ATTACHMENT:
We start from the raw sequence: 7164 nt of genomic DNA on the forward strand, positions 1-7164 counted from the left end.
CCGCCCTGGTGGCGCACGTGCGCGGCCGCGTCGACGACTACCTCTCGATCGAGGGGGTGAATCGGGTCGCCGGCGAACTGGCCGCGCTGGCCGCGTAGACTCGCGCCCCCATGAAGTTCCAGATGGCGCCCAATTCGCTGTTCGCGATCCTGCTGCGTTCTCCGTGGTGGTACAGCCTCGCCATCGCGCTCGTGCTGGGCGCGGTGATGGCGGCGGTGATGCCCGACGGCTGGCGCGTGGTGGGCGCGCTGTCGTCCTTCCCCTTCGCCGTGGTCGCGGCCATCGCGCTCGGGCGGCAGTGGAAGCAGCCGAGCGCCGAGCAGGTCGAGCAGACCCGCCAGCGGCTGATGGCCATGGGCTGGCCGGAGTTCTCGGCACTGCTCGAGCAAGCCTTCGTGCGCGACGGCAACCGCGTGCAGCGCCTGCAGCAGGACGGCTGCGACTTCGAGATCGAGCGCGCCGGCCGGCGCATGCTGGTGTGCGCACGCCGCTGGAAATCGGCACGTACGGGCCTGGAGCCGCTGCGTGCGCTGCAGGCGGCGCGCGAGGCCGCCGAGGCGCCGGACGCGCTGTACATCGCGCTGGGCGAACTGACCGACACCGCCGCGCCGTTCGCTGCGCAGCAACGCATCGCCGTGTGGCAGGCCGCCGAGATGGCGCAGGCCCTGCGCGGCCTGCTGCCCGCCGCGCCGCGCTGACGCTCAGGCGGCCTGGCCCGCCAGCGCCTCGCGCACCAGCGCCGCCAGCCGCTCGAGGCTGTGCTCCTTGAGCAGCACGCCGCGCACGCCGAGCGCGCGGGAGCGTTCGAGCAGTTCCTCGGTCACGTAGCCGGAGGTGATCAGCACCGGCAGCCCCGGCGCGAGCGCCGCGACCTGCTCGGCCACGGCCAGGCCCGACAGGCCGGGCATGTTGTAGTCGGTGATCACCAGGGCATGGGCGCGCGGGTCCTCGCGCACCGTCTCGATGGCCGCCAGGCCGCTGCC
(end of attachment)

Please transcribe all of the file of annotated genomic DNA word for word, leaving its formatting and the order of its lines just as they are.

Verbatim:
We start from the raw sequence: 7164 nt of genomic DNA on the forward strand, positions 1-7164 counted from the left end.
CCGCCCTGGTGGCGCACGTGCGCGGCCGCGTCGACGACTACCTCTCGATCGAGGGGGTGAATCGGGTCGCCGGCGAACTGGCCGCGCTGGCCGCGTAGACTCGCGCCCCCATGAAGTTCCAGATGGCGCCCAATTCGCTGTTCGCGATCCTGCTGCGTTCTCCGTGGTGGTACAGCCTCGCCATCGCGCTCGTGCTGGGCGCGGTGATGGCGGCGGTGATGCCCGACGGCTGGCGCGTGGTGGGCGCGCTGTCGTCCTTCCCCTTCGCCGTGGTCGCGGCCATCGCGCTCGGGCGGCAGTGGAAGCAGCCGAGCGCCGAGCAGGTCGAGCAGACCCGCCAGCGGCTGATGGCCATGGGCTGGCCGGAGTTCTCGGCACTGCTCGAGCAAGCCTTCGTGCGCGACGGCAACCGCGTGCAGCGCCTGCAGCAGGACGGCTGCGACTTCGAGATCGAGCGCGCCGGCCGGCGCATGCTGGTGTGCGCACGCCGCTGGAAATCGGCACGTACGGGCCTGGAGCCGCTGCGTGCGCTGCAGGCGGCGCGCGAGGCCGCCGAGGCGCCGGACGCGCTGTACATCGCGCTGGGCGAACTGACCGACACCGCCGCGCCGTTCGCTGCGCAGCAACGCATCGCCGTGTGGCAGGCCGCCGAGATGGCGCAGGCCCTGCGCGGCCTGCTGCCCGCCGCGCCGCGCTGACGCTCAGGCGGCCTGGCCCGCCAGCGCCTCGCGCACCAGCGCCGCCAGCCGCTCGAGGCTGTGCTCCTTGAGCAGCACGCCGCGCACGCCGAGCGCGCGGGAGCGTTCGAGCAGTTCCTCGGTCACGTAGCCGGAGGTGATCAGCACCGGCAGCCCCGGCGCGAGCGCCGCGACCTGCTCGGCCACGGCCAGGCCCGACAGGCCGGGCATGTTGTAGTCGGTGATCACCAGGGCATGGGCGCGCGGGTCCTCGCGCACCGTCTCGATGGCCGCCAGGCCGCTGCC